Wednesday, January 9, 2013

The injustice and impracticality of drunk-driving laws


All government laws are worthless, even those against murder. You don’t stop certain phenomena by prohibiting them. Such are reduced naturally when conditions for maximizing utility are upheld. Outright bans merely create black markets. Even with murder. It is adequate self-defense of would-be victims, and not anti-murder laws, that stop would-be murderers.

But then, rules as decided by private property owners serve a purpose. Engaging in certain activities remains a matter of choice. For example, a restaurant owner may not permit smoking in his establishment, but you’re still free to do so in your property, or in that of another restaurant owner. No ‘black market’ for smoking emerges even if all restaurant owners do not allow smoking, because these owners, being profit-oriented, would merely be reflecting clients’ general sentiment against smoking. True democracy has nothing to do with government, and everything to do with private property.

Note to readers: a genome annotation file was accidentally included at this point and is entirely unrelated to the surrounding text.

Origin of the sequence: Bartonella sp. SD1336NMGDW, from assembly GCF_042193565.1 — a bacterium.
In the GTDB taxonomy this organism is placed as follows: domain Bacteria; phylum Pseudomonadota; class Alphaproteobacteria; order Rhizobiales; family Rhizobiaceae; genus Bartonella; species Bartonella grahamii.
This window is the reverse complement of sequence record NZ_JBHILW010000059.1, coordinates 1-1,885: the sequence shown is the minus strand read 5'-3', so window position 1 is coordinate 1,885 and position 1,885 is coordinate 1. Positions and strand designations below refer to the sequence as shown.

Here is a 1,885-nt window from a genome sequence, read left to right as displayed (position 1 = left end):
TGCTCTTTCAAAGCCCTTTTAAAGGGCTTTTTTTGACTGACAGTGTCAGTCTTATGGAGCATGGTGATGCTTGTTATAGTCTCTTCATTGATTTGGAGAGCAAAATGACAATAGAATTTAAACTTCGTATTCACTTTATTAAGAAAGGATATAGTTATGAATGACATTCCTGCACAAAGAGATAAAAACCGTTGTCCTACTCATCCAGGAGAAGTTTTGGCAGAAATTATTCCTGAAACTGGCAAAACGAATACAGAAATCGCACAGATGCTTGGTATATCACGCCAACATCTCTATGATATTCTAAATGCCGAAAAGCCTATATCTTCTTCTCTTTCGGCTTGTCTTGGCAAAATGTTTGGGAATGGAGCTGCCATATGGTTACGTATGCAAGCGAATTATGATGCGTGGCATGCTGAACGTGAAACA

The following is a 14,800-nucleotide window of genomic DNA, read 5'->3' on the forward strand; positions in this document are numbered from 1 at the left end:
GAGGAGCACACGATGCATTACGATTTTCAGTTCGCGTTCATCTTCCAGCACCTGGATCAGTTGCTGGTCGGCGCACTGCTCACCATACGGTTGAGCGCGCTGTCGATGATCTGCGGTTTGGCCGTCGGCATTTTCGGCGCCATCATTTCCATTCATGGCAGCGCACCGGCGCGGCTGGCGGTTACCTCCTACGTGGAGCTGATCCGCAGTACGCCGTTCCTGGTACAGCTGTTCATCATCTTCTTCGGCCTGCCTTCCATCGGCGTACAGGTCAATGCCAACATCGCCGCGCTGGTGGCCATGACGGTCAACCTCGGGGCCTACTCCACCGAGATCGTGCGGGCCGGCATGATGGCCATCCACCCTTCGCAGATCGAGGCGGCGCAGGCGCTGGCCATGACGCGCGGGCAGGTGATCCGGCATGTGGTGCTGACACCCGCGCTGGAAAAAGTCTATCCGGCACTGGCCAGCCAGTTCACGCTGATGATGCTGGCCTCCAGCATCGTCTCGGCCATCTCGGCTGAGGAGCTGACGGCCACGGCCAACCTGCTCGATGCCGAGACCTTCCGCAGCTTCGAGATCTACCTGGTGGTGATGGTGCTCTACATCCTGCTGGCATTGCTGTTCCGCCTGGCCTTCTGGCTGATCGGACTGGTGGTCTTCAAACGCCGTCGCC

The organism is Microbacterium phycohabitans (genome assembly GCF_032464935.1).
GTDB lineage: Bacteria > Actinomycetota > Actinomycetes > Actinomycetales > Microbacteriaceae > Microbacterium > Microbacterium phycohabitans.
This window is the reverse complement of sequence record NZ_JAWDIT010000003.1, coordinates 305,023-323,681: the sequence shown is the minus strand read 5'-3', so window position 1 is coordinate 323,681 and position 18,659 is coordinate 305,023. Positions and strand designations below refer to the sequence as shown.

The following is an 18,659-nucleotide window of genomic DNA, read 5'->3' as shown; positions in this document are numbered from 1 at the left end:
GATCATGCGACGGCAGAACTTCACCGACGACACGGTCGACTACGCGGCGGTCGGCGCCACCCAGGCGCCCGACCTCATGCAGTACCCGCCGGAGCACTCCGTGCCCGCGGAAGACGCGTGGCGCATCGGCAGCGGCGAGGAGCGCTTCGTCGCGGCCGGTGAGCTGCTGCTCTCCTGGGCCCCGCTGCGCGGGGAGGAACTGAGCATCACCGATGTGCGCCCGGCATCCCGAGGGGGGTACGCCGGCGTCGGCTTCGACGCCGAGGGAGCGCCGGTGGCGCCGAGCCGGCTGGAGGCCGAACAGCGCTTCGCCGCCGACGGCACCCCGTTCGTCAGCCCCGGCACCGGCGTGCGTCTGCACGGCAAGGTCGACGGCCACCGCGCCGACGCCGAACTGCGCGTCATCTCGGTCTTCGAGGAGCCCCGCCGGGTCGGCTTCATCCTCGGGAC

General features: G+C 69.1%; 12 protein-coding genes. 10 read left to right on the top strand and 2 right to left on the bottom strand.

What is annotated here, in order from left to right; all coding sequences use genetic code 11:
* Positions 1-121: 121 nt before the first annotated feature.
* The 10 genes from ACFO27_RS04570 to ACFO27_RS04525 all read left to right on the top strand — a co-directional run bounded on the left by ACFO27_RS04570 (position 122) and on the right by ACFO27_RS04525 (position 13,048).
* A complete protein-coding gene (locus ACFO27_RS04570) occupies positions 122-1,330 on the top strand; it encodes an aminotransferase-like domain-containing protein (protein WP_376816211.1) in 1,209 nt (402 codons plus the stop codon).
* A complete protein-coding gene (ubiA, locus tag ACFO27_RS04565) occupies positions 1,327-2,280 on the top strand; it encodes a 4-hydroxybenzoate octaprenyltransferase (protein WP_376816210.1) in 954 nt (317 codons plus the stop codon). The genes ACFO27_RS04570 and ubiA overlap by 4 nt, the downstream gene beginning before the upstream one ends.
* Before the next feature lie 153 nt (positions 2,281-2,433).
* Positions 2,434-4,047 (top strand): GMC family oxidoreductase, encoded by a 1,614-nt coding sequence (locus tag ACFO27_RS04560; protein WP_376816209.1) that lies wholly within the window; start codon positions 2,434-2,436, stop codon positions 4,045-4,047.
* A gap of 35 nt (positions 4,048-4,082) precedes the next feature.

Rules against drunk driving still impractical

I contend that even in a purely private system of transportation, where roads are controlled by actual owners, there would be little sense to impose rules against ‘drunk driving.’

It is the sober person who decides to drink on occasions where driving afterwards is likely. Rules that outline the consequences of being found liable for traffic accidents, should appeal to such a sober person, not to the future drunk person who couldn’t be expected to make good decisions.

A person, knowing the trouble associated with vehicular accidents, thus makes the decision, even before drinking, to drink less than he otherwise would without the limitations of being a driver.

To charge a person who could hold his liquor and drive safely is thus no precaution. Intoxication levels, if they can be measured so conveniently, may serve as guides for would-be drivers, but for these to be more than recommendatory would not make roads safer. 

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